is adjusted in each succeeding year for inflation. This guarantees that once an individual retires and
begins to draw benefits, that benefit level will retain the same purchasing power.
To see very clear examples of how benefits are calculated for two hypothetical retirees, go to:
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Gradually Raise the Amount of Income Subject to Payroll Taxes
Description of Recommendation: The payroll tax that funds Social Security is currently collected
on wage income only up to a maximum of $106,800 – a level that, under normal economic
conditions, encompasses about 83 percent of total national wages. This proposal will raise the cap
very gradually, over a 38-year period, to a level covering 90 percent of national earnings. At
current income levels, this would be equivalent to about $180,000. After reaching the 90 percent
target, the cap will be adjusted annually to maintain the 90 percent standard.
Cumulative Budget Savings in Billions of Dollars from 2012 through:
Background: In the 1977 amendments to the Social Security Act, Congress attempted to stabilize
the taxable share of covered earnings at the 90 percent level by raising the cap and then indexing
the dollar amount of the cap to average annual wage growth.44 Over the past quarter-century,
however, earnings at the top of the wage scale have grown much faster than average wages.45 As
a result, the share of earnings above the cap (and thus untaxed) has grown. This proposal, which
has been widely discussed in academic and political circles, will raise the cap to cover roughly its
intended percentage of earnings. Thereafter, adjusting the cap to maintain the 90 percent target
will protect the base for Social Security revenues against further deterioration.
Gradually raising the taxable earnings cap will make the payroll tax less regressive by placing the
additional tax burden entirely on the most affluent taxpayers. Upon retirement, however, these
beneficiaries will be partially reimbursed for their additional contributions through moderately
increased benefits. This principle – that workers get at least some return on all taxes paid in – has
been a bedrock of Social Security and should remain so.
As the baby boomer generation retires and America’s worker-to-retiree ratio falls substantially,
these additional revenues will help ensure that Social Security has the funds to endure as the
foundation for retirement for all American workers in their old age.
Geoffrey Kollmann, “Social Security: Summary of Major Changes in the Cash Benefits Program,” CRS Report for
Congress (Library of Congress, Congressional Research Service), RL30565, (May 2000),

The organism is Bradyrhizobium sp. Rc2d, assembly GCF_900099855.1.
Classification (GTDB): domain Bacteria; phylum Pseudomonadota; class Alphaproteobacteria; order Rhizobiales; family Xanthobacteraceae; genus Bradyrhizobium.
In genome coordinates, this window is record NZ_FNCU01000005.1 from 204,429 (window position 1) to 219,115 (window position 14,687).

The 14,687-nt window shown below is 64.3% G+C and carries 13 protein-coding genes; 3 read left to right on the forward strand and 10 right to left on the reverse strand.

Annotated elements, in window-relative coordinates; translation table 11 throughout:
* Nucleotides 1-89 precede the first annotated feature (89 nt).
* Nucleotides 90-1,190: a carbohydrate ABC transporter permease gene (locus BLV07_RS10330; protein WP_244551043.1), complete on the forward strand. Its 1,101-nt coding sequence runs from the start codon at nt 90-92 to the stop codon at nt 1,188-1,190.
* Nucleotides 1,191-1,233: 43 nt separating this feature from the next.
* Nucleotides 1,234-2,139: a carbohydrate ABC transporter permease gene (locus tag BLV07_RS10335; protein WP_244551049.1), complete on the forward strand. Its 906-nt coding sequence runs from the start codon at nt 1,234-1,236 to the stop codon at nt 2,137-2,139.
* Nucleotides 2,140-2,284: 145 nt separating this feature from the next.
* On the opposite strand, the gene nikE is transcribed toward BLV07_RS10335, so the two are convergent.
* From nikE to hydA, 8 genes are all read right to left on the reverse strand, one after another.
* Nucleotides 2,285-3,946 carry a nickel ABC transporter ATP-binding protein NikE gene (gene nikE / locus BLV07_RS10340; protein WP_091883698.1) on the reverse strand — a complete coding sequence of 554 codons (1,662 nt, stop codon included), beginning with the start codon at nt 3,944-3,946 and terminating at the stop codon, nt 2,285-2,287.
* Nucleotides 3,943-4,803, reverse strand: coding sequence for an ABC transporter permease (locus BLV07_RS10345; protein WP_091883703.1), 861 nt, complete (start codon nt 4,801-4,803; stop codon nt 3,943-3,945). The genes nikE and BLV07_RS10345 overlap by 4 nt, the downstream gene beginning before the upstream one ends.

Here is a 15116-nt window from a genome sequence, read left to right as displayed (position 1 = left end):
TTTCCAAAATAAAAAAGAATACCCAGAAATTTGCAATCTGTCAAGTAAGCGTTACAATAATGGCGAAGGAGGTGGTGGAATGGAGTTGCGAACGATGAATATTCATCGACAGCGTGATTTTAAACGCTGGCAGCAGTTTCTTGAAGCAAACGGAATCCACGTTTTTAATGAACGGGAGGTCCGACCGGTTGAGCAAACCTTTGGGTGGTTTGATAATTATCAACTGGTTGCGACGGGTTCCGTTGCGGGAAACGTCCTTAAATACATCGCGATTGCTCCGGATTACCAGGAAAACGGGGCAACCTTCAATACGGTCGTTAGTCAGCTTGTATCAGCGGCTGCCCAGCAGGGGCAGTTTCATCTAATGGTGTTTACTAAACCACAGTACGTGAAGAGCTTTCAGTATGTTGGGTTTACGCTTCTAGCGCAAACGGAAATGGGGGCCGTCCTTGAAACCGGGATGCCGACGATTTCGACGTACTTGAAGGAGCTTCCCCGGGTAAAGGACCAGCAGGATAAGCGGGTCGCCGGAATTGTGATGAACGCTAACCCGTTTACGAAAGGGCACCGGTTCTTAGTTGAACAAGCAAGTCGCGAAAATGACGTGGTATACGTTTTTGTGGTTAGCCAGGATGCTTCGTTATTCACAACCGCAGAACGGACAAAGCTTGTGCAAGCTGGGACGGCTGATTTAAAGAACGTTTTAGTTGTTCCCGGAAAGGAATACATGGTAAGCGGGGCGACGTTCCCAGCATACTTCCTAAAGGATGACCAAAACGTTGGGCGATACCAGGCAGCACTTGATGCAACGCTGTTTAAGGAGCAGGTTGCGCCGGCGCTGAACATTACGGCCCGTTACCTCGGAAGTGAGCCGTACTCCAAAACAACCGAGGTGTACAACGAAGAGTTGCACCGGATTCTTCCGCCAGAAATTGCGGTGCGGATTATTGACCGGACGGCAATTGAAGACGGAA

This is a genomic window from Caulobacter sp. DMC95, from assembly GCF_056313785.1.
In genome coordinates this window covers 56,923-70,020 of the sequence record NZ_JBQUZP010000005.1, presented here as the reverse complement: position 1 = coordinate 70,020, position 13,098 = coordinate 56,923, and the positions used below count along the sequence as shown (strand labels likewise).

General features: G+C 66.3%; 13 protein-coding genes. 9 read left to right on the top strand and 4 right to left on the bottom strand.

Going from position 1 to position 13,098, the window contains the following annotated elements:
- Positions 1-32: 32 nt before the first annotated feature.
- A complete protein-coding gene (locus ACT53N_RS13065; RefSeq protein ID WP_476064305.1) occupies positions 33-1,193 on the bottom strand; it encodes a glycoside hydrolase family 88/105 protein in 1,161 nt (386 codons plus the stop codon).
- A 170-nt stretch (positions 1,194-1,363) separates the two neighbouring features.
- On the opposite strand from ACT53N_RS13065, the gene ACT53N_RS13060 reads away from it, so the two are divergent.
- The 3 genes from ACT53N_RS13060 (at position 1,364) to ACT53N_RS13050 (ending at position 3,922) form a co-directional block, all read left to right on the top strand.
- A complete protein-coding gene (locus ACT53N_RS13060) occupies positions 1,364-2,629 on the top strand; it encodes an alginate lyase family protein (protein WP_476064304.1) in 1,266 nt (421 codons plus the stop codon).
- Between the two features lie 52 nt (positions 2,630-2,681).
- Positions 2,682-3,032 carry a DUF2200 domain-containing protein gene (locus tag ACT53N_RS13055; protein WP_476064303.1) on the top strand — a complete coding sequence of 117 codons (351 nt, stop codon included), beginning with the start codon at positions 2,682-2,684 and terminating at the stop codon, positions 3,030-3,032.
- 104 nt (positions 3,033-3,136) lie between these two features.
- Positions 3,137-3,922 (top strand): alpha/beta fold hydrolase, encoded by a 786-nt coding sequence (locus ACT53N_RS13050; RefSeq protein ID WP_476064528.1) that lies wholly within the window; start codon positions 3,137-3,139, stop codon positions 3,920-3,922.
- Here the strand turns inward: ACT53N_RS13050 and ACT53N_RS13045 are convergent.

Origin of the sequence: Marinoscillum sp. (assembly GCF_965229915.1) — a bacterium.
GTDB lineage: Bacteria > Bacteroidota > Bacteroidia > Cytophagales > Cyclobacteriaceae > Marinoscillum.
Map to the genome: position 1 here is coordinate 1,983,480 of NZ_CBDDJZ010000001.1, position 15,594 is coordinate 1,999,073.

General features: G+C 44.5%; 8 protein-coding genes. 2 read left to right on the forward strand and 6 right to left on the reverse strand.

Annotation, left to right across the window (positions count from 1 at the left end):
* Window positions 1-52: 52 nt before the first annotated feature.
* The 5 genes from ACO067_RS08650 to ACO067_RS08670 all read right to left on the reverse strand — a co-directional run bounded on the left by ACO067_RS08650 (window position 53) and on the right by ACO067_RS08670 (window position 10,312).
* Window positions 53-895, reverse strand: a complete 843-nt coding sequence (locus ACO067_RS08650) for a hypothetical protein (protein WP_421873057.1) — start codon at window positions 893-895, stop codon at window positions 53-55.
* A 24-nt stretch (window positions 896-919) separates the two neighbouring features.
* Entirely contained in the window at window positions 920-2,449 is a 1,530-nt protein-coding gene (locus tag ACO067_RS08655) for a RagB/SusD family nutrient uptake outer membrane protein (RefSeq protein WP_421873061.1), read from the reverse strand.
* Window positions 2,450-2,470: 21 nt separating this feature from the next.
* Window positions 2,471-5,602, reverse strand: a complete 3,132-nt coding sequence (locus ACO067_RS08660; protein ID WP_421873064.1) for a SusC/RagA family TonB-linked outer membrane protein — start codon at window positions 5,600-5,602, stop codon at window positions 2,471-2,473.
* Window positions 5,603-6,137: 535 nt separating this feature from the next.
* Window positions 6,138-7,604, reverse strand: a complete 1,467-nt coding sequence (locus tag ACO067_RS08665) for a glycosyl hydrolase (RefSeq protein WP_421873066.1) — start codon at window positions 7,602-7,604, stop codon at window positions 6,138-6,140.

Congressional Budget Office, Historical Effective Federal Tax Rates: 1979 to 2003 (Congressional Budget Office,
December 2005), http://www.cbo.gov/ftpdocs/70xx/doc7000/12-29-FedTaxRates.pdf.
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Change to More Accurate Annual Cost-of-living Adjustment (COLA) Calculation
Description of Recommendation: The current measure of inflation used to calculate cost-ofliving adjustments (COLAs) for Social Security does not accurately capture changes in consumer
spending patterns, and it overstates overall inflation. This proposal will shift the calculation of
annual COLAs from the Consumer Price Index for Urban Wage Earners and Clerical Workers
(CPI-W) to the “chain-weighted” Consumer Price Index for All Urban Consumers (CPI-U), an
alternative measure of inflation developed by the Bureau of Labor Statistics (BLS). The
Congressional Budget Office projects that per year, on average, the Chained CPI-U will grow an
estimated 0.3 percentage points more slowly than the CPI-W.
This COLA modification is a technical adjustment, and it is consistent with the proposals that the
Task Force makes for the annual indexing of income tax brackets and those for COLAs in other
mandatory government programs.
Cumulative Budget Savings in Billions of Dollars from 2012 through:
Background: As required by law, the Social Security Administration (SSA) adjusts recipients’
monthly benefits each year for inflation. Currently, the adjustment is based on the increase in the
CPI-W, which is calculated by the BLS. The CPI-W, however, can overstate inflation because it
does not fully account for changes in patterns of consumer spending. (For example, when the
price of apples goes up, people can reduce the impact by substituting oranges.) The
Chained CPI-U, by contrast, accounts for such changes in consumers’ purchasing patterns when
prices grow at different rates.
Because the CPI-W overstates inflation, this technical refinement will improve the accuracy of the